Jacoby’s approach to Ingersoll is selective.  She hones in on his insistence on the separation of church and state and his respect for Paine.  She emphasizes the causes that appeal to contemporary progressives:  Ingersoll’s support for racial equality, African-American civil rights, and a women’s rights to contraception and divorce and opposition to nativism, Chinese Exclusion, and anti-obscenity laws.  Ingersoll the corporate lawyer, inveterate partisan waver of the bloody flag, proponent of the retrogressive dogma of the gold standard, and fiery opponent of William Jennings Bryan’s 1896 Populist campaign is harder to find in her account.  (Ingersoll was “an economic conservative on some issues” Jacoby notes glancingly [98].)

“The common thread in all of Ingersoll’s thinking about social issues,” Jacoby argues, “was secular humanism and its emphasis on the promotion of happiness in this world” (125).  However, although he spoke of the “religion of Humanity,” which took as its idol the free and rational man, Ingersoll almost certainly did not use the phrase secular humanism and did not embody the secular humanism of today, a narrowly rationalist movement almost exclusively focused on debunking religious belief.[5]  In Ingersoll’s time, ideas about science and democracy were still entwined with the Victorian “ideology of culture,” an elaborate language of self-culture and personal development expressed in a romantic faith in man and antipathy to authority encrusted in institutions.[6]  As James Turner pointed out thirty years ago, late nineteenth-century unbelief was a recognizable “subculture” of Victorianism, premised on the Protestant commitment to individual autonomy, truth to oneself, honesty, and intense moralism.  By linking faith in God so tightly to verifiable scientific knowledge and moral sentimentalism, Church leaders had set the conditions for the late Victorian crisis of faith.  When intellectuals no longer could accept knowledge based on revelation alone and a Christian God indifferent to human suffering, they had few choices other than unbelief.  Agnostics ended up “insisting…that it is always and everywhere wrong to believe what we do not know,” Turner observed.[7]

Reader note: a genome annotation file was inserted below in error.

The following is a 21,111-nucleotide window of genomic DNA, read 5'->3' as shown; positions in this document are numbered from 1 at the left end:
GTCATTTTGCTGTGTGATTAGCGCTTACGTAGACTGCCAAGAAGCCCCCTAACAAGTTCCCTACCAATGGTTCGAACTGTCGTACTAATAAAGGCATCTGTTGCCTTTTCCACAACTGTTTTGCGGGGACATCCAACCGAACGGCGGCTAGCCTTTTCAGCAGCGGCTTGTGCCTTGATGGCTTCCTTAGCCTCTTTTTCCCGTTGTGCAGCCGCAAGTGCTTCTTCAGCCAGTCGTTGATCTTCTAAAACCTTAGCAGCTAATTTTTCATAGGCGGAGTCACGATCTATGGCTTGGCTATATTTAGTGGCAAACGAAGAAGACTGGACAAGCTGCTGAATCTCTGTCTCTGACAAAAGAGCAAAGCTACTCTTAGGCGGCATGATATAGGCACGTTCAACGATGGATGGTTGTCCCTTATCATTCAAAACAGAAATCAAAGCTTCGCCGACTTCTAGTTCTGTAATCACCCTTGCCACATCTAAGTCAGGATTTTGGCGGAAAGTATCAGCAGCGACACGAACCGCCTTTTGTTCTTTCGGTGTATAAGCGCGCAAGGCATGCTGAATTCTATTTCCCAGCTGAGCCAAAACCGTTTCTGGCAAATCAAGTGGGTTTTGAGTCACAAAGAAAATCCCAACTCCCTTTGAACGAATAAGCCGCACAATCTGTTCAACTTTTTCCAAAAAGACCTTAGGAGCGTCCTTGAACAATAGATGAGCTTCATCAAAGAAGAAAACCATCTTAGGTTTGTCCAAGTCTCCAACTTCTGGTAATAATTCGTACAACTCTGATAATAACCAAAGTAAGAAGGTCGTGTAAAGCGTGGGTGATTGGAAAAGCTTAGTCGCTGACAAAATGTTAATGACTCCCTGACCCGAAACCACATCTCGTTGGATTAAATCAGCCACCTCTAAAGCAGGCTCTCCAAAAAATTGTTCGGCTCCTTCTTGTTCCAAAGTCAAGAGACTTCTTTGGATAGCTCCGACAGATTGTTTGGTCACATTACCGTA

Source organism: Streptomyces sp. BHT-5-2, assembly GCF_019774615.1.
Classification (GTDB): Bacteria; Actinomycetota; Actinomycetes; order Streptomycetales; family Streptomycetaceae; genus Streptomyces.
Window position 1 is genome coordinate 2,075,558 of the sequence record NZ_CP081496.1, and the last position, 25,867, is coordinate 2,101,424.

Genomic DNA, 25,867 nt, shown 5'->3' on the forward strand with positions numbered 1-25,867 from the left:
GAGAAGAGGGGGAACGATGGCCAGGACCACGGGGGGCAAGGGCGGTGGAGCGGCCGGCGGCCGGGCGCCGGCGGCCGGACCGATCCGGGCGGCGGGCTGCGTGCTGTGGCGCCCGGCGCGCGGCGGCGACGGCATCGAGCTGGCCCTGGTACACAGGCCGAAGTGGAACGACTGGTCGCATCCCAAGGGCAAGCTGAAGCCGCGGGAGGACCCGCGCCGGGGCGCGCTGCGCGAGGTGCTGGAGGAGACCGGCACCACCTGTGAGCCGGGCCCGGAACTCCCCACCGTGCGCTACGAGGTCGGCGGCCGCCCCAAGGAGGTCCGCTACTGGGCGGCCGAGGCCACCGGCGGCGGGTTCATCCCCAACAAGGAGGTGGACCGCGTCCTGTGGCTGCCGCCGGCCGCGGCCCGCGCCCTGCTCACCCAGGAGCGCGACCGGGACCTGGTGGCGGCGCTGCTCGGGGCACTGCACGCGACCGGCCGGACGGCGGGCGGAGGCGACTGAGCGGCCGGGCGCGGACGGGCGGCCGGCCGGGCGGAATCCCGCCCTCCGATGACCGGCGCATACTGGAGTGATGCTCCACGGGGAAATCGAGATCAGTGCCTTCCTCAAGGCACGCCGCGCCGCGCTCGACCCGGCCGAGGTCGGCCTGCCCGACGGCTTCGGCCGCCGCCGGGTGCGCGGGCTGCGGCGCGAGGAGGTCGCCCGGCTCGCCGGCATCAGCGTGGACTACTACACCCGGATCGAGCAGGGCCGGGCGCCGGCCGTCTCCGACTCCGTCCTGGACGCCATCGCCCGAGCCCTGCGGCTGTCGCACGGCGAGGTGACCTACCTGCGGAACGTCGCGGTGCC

Jacoby’s misses this context as well as the Emersonian reverberations in Ingersoll’s agnosticism:  “In my judgement, every human being should take a road of his own,” Ingersoll declared.  “Every mind should be true to itself—should think, investigate, and conclude for itself.”[8]  In reading the Romantic poets, Robert Burns, Shakespeare, the eighteenth-century philosophes, Ingersoll shed his religious beliefs and enjoyed the “joy of freedom”:  “I was free—free to think, to express my thoughts—free to live to my own ideal—free to live for myself and those I love—free to investigate, to guess and dream and hope….  I was free.”[9]  In Ingersoll’s hands this inspiring credo of personal autonomy led to his slashing attacks on the institutions of religion and to his gospel of cheerfulness, a late Victorian, therapeutic variant of the ideology of culture in its decadent phase.  “Happiness is he only good,” Ingersoll declared.  “The time to be happy iPaulMurphys now.  The place to be happy is here.  The way to be happy is to make others so” (97).